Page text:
Wednesday, September 28, 2011

One of the sweetest and honest love stories I've seen in a while... by Andrew Haigh

Monday, September 26, 2011

Sunday, September 25, 2011

new classical mood...

so moving, this piece took my breath away...

Saturday, September 24, 2011

as for music, there is nothing more beautiful than this....

Yesterday Kai and I visited two city funded prek programs in carroll gardens and cobble hill. They serve the lower income community with clean and appropriate care for their kids on a sliding scale. The Warren Center, albeit it’s reminiscence to a clinic, showed a certain humanistic approach to the realities of what they were faced with being a city run program. The latin director who guided us through the school reflected on the problems of cut funds, removing hamburgers from the menu, expensive finger printing process on volunteers and lack of teachers in the afternoons. I liked her honesty and openness to look at the realities laid upon her and how she put forth her own ways of creatively coping with it. Little signs of flourishing showed here and there as herbs grew in potted beds on the roof top play ground, lively african american girls set up banquets in play time and vibrant art hung on the walls.

At Amico one entered with a similar clinical feeling, it’s halls were empty and yellowed, but clean. Our tour director was a young heavy woman with an overenthusiastic air who talked without pause and heaved as she climbed the school’s stairs. The first thing she did upon entering the 4 year old class that was in session was show us the bathroom. Was it to divert us from the fossilised head teacher instructing 10 wide eyed youth as she clapped her hands in a dead pan manner? Or the sickly obese assistant teacher sitting to the left who could barely walk across the room when she coldly assisted a child to wash his hands? How could this be I asked myself, that they could find a woman like that to be fit to teach? I’m not saying that a fat woman is not a good person, yet one must ask, that if a person is in such a state of severe health, how does that reflect on the vision they have of themselves and others.

My preference in regards to Jan was for him to go to the Warren Center, even if the class would consist mostly of girls and well what an experience for him, with his shock of blond hair and french tongue, to be embedded among such a diverse culture! Still my reflections after leaving both places was that why do city funded schools have to suffer such a depressed atmosphere? Why the clinical looking buildings, the obsession with hygiene and sterilizing sprays? There was a certain heaviness and lethargy. Why was music, art and yoga being cut? Surely in this large and abundant city there must be enough people who can volunteer their time twice a month for these children? And why would the city themselves, tax these schools so heavily with the weight of expensive finger printing costs ($150 x3 per teacher/staff)? We must be able to do better since right next door, ps. 32 and 58 (also public schools) are flourishing beyond belief with the support of the local community.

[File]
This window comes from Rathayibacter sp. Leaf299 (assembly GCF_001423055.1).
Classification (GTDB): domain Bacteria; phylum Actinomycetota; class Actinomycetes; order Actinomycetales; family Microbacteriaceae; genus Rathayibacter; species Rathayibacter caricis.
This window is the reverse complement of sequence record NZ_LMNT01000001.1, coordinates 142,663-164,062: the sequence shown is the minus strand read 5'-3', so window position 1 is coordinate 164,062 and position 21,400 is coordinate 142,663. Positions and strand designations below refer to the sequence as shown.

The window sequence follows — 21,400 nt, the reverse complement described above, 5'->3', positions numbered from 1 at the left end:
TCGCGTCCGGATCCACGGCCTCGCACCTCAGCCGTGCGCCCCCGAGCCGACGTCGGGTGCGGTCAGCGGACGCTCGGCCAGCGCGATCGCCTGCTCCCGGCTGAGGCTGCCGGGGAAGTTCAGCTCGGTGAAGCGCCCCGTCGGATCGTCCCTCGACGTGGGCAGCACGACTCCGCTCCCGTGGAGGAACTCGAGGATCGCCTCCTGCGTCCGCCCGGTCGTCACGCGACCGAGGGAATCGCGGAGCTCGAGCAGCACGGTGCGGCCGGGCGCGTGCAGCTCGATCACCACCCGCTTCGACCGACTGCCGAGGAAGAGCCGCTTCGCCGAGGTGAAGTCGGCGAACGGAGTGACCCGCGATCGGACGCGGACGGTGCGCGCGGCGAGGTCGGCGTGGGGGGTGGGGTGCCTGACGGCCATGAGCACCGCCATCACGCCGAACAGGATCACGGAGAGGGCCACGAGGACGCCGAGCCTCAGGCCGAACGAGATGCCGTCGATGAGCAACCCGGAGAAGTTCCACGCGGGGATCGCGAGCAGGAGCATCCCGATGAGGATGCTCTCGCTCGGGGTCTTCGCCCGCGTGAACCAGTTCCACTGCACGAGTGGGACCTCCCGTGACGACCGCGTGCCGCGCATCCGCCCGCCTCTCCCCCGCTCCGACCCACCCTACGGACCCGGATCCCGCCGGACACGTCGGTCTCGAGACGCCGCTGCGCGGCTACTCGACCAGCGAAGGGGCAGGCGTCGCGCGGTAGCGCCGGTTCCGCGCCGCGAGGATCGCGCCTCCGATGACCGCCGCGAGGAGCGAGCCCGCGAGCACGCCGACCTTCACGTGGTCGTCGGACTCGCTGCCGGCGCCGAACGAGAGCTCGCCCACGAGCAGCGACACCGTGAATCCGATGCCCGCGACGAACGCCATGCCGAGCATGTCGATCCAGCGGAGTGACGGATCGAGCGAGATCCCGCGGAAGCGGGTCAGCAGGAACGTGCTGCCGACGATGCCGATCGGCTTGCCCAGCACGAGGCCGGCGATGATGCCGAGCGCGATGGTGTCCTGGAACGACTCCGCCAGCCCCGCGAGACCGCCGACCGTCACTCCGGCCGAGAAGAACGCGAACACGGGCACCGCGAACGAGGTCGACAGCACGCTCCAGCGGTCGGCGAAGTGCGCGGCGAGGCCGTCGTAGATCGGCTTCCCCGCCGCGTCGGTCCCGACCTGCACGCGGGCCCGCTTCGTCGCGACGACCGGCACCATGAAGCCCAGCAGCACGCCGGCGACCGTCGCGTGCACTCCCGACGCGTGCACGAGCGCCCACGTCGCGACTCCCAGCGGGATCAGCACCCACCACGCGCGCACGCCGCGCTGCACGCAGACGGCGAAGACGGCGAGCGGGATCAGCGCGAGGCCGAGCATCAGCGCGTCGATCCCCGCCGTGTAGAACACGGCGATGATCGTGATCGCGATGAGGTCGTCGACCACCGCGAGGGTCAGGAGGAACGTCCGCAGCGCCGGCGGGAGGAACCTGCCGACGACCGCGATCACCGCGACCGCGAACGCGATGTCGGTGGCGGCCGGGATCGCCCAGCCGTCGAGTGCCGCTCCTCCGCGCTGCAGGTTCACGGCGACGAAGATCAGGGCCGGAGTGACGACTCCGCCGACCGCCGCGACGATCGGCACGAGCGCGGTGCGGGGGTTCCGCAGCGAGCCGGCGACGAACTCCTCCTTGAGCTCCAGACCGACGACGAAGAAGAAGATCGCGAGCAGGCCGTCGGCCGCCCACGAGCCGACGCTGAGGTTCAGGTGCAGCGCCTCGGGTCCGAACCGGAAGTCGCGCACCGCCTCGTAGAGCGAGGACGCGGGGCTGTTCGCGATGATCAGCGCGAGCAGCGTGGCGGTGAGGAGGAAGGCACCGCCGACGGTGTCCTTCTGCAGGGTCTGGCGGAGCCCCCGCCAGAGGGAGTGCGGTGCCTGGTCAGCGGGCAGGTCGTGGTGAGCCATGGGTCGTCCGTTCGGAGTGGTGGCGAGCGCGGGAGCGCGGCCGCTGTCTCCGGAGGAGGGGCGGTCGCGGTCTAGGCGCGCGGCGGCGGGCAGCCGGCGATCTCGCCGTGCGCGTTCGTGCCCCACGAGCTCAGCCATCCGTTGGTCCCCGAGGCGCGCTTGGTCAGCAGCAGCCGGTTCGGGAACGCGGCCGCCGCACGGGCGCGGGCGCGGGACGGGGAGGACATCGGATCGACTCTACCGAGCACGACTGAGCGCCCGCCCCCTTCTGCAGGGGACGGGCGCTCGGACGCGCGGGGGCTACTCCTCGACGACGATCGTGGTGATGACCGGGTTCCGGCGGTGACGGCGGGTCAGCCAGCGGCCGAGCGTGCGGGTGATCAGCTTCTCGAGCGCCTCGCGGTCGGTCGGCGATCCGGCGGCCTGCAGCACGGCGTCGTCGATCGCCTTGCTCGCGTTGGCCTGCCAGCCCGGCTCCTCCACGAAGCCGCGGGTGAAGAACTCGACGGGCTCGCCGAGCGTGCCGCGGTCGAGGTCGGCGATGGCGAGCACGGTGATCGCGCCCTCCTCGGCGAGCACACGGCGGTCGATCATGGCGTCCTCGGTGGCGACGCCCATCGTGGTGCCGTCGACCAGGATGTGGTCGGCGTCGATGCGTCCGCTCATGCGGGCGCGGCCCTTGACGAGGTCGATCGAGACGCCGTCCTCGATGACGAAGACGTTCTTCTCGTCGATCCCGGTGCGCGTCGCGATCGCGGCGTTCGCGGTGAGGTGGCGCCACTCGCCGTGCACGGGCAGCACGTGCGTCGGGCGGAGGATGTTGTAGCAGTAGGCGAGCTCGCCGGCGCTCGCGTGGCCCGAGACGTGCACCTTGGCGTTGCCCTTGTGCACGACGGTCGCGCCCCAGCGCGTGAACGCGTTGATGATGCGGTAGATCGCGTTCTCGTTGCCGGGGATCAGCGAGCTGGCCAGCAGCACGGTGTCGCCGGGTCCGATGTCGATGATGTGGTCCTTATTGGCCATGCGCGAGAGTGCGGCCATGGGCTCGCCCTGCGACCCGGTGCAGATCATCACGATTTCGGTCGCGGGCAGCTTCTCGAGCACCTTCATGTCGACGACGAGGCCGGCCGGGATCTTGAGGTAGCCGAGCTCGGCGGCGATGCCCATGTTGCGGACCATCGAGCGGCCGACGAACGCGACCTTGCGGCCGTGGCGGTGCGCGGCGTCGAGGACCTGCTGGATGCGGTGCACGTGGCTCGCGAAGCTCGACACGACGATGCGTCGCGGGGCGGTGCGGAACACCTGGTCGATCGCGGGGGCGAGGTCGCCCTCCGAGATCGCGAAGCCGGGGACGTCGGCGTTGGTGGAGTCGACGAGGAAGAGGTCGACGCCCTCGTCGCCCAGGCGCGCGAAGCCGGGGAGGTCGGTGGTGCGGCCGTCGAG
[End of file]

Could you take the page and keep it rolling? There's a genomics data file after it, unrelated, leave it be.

Wednesday, September 21, 2011

when art is work

A table scape I designed with Melissa Colgan for our spring 2011 issue of Martha Stewart Weddings... inspired by the swiss painter Ferdinand Hodler

Tuesday, September 20, 2011


There are times my heart cannot contain the abundance of feeling it has for you, overflowing into my fingers as I write, your presence lingers with me throughout the day. With you I can be alone, in your absence there is no need to miss you as you are there. Complete silence is as filling as our words. The eloquence you have in expression and thought is not one I will ever possess. My limited vocabulary and visual language will have to carry me along side you with a humbled quietness. Because of you I see the beauty in all men, their potential, their strengths and vulnerabilities. Watching my child place his hand in yours as it belonged there. That life could go on anew, different and not as a replacement, but a continuation of what is to be. There IS space for more.